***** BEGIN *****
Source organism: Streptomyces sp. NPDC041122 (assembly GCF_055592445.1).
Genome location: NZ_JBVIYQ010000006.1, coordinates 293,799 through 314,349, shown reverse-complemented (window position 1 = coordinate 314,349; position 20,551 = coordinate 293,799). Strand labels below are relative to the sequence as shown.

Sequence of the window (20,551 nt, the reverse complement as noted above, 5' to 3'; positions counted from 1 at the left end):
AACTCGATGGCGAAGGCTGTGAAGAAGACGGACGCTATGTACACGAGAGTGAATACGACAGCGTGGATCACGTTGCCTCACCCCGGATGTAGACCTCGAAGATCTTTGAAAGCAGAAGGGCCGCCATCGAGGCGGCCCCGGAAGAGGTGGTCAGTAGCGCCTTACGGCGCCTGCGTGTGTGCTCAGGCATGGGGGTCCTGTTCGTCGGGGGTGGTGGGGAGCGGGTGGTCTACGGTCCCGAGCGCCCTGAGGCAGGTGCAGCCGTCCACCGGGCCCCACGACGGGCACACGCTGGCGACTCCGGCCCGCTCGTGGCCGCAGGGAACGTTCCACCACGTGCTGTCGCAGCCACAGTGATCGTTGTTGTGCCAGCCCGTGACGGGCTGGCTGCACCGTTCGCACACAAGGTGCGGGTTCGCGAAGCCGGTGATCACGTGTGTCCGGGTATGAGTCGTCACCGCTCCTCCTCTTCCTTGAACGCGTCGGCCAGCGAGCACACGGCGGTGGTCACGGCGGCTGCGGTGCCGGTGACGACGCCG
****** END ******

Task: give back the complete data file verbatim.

Source organism: Streptomyces sp. NPDC041122 (assembly GCF_055592445.1).
Genome location: NZ_JBVIYQ010000006.1, coordinates 293,799 through 314,349, shown reverse-complemented (window position 1 = coordinate 314,349; position 20,551 = coordinate 293,799). Strand labels below are relative to the sequence as shown.

Sequence of the window (20,551 nt, the reverse complement as noted above, 5' to 3'; positions counted from 1 at the left end):
AACTCGATGGCGAAGGCTGTGAAGAAGACGGACGCTATGTACACGAGAGTGAATACGACAGCGTGGATCACGTTGCCTCACCCCGGATGTAGACCTCGAAGATCTTTGAAAGCAGAAGGGCCGCCATCGAGGCGGCCCCGGAAGAGGTGGTCAGTAGCGCCTTACGGCGCCTGCGTGTGTGCTCAGGCATGGGGGTCCTGTTCGTCGGGGGTGGTGGGGAGCGGGTGGTCTACGGTCCCGAGCGCCCTGAGGCAGGTGCAGCCGTCCACCGGGCCCCACGACGGGCACACGCTGGCGACTCCGGCCCGCTCGTGGCCGCAGGGAACGTTCCACCACGTGCTGTCGCAGCCACAGTGATCGTTGTTGTGCCAGCCCGTGACGGGCTGGCTGCACCGTTCGCACACAAGGTGCGGGTTCGCGAAGCCGGTGATCACGTGTGTCCGGGTATGAGTCGTCACCGCTCCTCCTCTTCCTTGAACGCGTCGGCCAGCGAGCACACGGCGGTGGTCACGGCGGCTGCGGTGCCGGTGACGACGCCG